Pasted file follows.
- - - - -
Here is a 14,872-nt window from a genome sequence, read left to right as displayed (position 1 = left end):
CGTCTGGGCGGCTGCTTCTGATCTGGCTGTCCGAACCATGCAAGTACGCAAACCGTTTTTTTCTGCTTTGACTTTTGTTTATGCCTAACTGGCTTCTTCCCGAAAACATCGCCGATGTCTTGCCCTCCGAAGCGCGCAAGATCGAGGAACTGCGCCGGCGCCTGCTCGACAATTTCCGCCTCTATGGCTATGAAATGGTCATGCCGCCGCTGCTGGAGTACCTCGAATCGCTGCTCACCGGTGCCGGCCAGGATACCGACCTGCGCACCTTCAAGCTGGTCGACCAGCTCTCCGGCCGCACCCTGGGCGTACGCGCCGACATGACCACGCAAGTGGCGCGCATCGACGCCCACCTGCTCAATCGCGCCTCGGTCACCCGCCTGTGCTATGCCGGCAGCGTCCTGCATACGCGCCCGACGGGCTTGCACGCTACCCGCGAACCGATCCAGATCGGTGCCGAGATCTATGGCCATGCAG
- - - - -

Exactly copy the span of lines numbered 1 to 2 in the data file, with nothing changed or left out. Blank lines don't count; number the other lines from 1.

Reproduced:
Here is a 14,872-nt window from a genome sequence, read left to right as displayed (position 1 = left end):
CGTCTGGGCGGCTGCTTCTGATCTGGCTGTCCGAACCATGCAAGTACGCAAACCGTTTTTTTCTGCTTTGACTTTTGTTTATGCCTAACTGGCTTCTTCCCGAAAACATCGCCGATGTCTTGCCCTCCGAAGCGCGCAAGATCGAGGAACTGCGCCGGCGCCTGCTCGACAATTTCCGCCTCTATGGCTATGAAATGGTCATGCCGCCGCTGCTGGAGTACCTCGAATCGCTGCTCACCGGTGCCGGCCAGGATACCGACCTGCGCACCTTCAAGCTGGTCGACCAGCTCTCCGGCCGCACCCTGGGCGTACGCGCCGACATGACCACGCAAGTGGCGCGCATCGACGCCCACCTGCTCAATCGCGCCTCGGTCACCCGCCTGTGCTATGCCGGCAGCGTCCTGCATACGCGCCCGACGGGCTTGCACGCTACCCGCGAACCGATCCAGATCGGTGCCGAGATCTATGGCCATGCAG